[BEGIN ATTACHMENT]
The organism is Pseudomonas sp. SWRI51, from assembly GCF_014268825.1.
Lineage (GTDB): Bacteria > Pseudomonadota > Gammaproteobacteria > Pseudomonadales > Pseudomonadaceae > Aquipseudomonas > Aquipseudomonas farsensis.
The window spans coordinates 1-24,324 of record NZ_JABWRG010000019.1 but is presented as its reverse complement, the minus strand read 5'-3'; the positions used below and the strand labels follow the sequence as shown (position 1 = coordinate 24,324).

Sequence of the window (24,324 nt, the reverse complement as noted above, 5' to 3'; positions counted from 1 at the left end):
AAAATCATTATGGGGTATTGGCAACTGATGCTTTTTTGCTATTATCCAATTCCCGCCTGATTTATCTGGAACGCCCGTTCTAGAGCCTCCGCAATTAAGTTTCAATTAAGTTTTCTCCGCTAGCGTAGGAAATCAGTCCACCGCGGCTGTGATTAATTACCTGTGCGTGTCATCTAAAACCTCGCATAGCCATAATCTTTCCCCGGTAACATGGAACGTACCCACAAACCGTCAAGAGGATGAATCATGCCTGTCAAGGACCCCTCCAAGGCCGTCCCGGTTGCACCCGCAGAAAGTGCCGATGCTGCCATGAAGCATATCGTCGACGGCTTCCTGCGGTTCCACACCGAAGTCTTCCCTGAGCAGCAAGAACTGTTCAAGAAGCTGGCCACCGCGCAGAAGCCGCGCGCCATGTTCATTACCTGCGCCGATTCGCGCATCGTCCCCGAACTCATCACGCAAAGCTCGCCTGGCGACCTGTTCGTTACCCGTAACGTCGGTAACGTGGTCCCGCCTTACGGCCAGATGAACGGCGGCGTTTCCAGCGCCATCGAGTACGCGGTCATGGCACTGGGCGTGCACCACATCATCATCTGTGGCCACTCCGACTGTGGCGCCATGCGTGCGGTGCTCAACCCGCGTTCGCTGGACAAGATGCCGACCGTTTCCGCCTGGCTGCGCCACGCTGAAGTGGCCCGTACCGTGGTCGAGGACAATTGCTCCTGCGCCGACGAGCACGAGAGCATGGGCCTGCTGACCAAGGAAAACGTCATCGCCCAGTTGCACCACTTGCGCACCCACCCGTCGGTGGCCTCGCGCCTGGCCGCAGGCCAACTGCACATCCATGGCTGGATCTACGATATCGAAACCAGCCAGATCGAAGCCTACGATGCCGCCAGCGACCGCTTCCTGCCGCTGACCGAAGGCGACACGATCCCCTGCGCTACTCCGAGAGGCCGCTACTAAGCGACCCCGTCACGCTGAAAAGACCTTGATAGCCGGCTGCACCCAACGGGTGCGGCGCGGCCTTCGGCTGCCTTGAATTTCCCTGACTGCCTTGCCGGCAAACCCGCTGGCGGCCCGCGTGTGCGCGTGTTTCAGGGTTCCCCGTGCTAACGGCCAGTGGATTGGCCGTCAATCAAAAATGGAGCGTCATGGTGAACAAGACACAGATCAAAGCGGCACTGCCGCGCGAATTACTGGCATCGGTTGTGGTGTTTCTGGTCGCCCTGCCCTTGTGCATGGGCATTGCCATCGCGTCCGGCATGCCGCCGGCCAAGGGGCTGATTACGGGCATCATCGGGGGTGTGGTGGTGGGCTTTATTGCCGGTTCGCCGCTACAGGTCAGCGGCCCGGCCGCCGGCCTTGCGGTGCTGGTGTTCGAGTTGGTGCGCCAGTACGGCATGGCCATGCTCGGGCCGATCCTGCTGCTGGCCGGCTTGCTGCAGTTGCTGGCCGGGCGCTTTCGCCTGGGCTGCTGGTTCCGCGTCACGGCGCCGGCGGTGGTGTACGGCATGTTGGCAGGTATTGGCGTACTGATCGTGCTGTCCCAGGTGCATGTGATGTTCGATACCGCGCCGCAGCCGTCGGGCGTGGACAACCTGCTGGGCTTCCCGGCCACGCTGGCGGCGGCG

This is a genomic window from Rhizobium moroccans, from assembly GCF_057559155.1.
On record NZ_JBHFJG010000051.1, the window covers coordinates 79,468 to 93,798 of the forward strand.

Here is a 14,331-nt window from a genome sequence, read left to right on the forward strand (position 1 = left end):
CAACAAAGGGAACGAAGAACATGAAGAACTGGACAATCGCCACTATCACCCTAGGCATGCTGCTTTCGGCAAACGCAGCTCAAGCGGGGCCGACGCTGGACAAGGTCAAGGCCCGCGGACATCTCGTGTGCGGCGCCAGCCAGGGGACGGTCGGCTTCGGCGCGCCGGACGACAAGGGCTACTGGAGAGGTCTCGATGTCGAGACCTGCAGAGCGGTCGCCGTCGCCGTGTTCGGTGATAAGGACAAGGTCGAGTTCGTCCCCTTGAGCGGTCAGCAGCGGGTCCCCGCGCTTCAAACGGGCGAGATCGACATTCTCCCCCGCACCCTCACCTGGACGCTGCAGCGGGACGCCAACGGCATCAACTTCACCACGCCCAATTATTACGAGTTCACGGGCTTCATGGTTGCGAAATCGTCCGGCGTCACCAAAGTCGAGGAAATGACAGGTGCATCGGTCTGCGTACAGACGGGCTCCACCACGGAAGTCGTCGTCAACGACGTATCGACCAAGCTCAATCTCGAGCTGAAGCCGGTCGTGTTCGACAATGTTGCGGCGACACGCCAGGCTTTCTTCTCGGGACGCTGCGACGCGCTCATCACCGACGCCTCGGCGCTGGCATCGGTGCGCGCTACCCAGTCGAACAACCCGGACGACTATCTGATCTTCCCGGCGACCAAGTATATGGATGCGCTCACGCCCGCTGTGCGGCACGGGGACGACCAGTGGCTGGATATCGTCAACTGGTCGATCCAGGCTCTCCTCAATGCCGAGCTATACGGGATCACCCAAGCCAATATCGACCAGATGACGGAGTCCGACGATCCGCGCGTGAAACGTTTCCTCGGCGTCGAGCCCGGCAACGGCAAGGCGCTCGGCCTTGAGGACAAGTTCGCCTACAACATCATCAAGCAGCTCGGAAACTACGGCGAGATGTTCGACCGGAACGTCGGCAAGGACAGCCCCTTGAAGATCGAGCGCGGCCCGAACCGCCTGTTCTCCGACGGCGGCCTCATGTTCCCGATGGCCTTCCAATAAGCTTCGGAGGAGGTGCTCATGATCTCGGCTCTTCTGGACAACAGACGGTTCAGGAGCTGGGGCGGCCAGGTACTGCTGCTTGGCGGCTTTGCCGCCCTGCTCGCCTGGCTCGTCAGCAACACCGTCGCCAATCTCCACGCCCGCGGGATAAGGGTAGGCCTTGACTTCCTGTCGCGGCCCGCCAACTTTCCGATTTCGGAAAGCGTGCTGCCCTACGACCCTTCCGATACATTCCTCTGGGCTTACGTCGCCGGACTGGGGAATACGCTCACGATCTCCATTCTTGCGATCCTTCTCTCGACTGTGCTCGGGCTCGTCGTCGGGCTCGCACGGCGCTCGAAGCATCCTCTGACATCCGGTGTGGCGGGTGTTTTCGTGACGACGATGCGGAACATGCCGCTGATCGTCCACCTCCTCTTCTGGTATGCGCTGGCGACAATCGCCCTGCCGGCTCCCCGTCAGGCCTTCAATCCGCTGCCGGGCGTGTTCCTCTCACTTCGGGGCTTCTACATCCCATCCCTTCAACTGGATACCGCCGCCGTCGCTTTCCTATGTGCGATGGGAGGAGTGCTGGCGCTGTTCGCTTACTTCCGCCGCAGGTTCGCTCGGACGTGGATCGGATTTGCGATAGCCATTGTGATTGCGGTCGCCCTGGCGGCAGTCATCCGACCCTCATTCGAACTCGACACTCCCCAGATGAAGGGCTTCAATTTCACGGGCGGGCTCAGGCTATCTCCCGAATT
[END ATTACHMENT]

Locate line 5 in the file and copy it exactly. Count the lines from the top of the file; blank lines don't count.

AAAATCATTATGGGGTATTGGCAACTGATGCTTTTTTGCTATTATCCAATTCCCGCCTGATTTATCTGGAACGCCCGTTCTAGAGCCTCCGCAATTAAGTTTCAATTAAGTTTTCTCCGCTAGCGTAGGAAATCAGTCCACCGCGGCTGTGATTAATTACCTGTGCGTGTCATCTAAAACCTCGCATAGCCATAATCTTTCCCCGGTAACATGGAACGTACCCACAAACCGTCAAGAGGATGAATCATGCCTGTCAAGGACCCCTCCAAGGCCGTCCCGGTTGCACCCGCAGAAAGTGCCGATGCTGCCATGAAGCATATCGTCGACGGCTTCCTGCGGTTCCACACCGAAGTCTTCCCTGAGCAGCAAGAACTGTTCAAGAAGCTGGCCACCGCGCAGAAGCCGCGCGCCATGTTCATTACCTGCGCCGATTCGCGCATCGTCCCCGAACTCATCACGCAAAGCTCGCCTGGCGACCTGTTCGTTACCCGTAACGTCGGTAACGTGGTCCCGCCTTACGGCCAGATGAACGGCGGCGTTTCCAGCGCCATCGAGTACGCGGTCATGGCACTGGGCGTGCACCACATCATCATCTGTGGCCACTCCGACTGTGGCGCCATGCGTGCGGTGCTCAACCCGCGTTCGCTGGACAAGATGCCGACCGTTTCCGCCTGGCTGCGCCACGCTGAAGTGGCCCGTACCGTGGTCGAGGACAATTGCTCCTGCGCCGACGAGCACGAGAGCATGGGCCTGCTGACCAAGGAAAACGTCATCGCCCAGTTGCACCACTTGCGCACCCACCCGTCGGTGGCCTCGCGCCTGGCCGCAGGCCAACTGCACATCCATGGCTGGATCTACGATATCGAAACCAGCCAGATCGAAGCCTACGATGCCGCCAGCGACCGCTTCCTGCCGCTGACCGAAGGCGACACGATCCCCTGCGCTACTCCGAGAGGCCGCTACTAAGCGACCCCGTCACGCTGAAAAGACCTTGATAGCCGGCTGCACCCAACGGGTGCGGCGCGGCCTTCGGCTGCCTTGAATTTCCCTGACTGCCTTGCCGGCAAACCCGCTGGCGGCCCGCGTGTGCGCGTGTTTCAGGGTTCCCCGTGCTAACGGCCAGTGGATTGGCCGTCAATCAAAAATGGAGCGTCATGGTGAACAAGACACAGATCAAAGCGGCACTGCCGCGCGAATTACTGGCATCGGTTGTGGTGTTTCTGGTCGCCCTGCCCTTGTGCATGGGCATTGCCATCGCGTCCGGCATGCCGCCGGCCAAGGGGCTGATTACGGGCATCATCGGGGGTGTGGTGGTGGGCTTTATTGCCGGTTCGCCGCTACAGGTCAGCGGCCCGGCCGCCGGCCTTGCGGTGCTGGTGTTCGAGTTGGTGCGCCAGTACGGCATGGCCATGCTCGGGCCGATCCTGCTGCTGGCCGGCTTGCTGCAGTTGCTGGCCGGGCGCTTTCGCCTGGGCTGCTGGTTCCGCGTCACGGCGCCGGCGGTGGTGTACGGCATGTTGGCAGGTATTGGCGTACTGATCGTGCTGTCCCAGGTGCATGTGATGTTCGATACCGCGCCGCAGCCGTCGGGCGTGGACAACCTGCTGGGCTTCCCGGCCACGCTGGCGGCGGCG